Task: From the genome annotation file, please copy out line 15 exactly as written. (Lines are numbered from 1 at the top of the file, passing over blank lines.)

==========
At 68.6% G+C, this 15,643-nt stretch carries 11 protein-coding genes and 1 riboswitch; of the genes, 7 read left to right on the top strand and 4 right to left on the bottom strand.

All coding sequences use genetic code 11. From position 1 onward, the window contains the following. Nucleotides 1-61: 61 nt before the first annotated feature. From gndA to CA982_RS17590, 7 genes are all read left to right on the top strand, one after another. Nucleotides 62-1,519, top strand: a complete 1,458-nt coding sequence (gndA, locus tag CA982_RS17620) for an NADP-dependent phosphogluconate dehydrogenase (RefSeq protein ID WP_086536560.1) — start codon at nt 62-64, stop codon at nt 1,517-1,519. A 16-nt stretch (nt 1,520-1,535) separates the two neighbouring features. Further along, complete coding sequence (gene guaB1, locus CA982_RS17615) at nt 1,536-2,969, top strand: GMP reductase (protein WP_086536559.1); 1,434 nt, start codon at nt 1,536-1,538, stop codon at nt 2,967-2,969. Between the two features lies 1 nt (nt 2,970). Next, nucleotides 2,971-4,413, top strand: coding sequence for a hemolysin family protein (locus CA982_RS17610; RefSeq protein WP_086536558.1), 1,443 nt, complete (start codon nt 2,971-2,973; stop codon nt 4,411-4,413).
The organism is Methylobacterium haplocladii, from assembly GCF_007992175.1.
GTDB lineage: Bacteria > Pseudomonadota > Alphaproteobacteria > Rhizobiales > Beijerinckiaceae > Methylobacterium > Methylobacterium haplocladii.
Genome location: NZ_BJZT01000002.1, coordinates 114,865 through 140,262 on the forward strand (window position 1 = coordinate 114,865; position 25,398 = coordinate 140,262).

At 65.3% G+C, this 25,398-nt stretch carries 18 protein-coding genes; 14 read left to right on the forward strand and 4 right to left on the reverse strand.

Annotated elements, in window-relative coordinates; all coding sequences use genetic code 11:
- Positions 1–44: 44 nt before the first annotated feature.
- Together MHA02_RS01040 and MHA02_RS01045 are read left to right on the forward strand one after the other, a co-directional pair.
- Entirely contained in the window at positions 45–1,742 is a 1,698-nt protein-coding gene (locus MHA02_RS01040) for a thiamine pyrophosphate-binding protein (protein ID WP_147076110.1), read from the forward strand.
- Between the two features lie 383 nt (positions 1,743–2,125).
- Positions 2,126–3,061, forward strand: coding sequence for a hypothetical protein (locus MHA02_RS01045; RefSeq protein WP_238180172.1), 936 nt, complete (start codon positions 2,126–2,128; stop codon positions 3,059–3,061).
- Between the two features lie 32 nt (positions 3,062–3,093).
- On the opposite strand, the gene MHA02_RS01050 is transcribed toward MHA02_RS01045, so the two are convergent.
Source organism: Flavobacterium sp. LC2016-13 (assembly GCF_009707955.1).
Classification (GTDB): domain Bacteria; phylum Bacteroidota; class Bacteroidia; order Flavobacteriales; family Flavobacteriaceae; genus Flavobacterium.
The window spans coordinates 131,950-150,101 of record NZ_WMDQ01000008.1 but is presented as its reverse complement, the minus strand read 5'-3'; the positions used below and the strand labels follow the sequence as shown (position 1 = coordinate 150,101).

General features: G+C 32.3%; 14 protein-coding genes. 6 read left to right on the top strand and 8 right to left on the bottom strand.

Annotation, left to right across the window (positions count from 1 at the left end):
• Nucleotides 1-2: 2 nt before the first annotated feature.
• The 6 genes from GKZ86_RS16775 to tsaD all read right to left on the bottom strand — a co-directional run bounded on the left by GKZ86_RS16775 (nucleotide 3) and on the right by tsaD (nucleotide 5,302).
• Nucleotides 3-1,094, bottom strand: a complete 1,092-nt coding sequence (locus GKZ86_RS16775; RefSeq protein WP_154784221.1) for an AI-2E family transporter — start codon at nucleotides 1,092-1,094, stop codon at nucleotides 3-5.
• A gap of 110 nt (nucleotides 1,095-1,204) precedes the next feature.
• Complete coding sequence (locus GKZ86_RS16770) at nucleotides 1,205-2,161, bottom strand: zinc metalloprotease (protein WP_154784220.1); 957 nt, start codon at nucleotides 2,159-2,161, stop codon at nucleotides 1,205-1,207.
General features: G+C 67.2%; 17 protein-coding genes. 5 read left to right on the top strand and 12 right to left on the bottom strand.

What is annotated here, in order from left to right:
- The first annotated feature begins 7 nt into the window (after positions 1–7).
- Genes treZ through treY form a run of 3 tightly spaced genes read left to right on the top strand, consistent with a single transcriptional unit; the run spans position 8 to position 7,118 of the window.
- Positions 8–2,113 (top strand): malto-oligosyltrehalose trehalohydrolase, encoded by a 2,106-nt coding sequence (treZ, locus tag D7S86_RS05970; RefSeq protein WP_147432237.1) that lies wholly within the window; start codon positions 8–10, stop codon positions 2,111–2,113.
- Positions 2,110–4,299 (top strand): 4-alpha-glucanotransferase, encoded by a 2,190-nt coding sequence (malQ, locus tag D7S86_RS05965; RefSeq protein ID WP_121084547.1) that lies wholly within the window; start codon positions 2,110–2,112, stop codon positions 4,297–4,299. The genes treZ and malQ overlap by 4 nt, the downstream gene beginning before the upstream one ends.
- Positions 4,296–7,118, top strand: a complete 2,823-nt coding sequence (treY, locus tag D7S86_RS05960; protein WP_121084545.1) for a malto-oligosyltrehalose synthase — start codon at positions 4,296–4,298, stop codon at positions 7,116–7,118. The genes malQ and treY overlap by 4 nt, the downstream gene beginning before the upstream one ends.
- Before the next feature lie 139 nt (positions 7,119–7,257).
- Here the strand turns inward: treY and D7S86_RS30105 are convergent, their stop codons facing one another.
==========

Source organism: Flavobacterium sp. LC2016-13 (assembly GCF_009707955.1).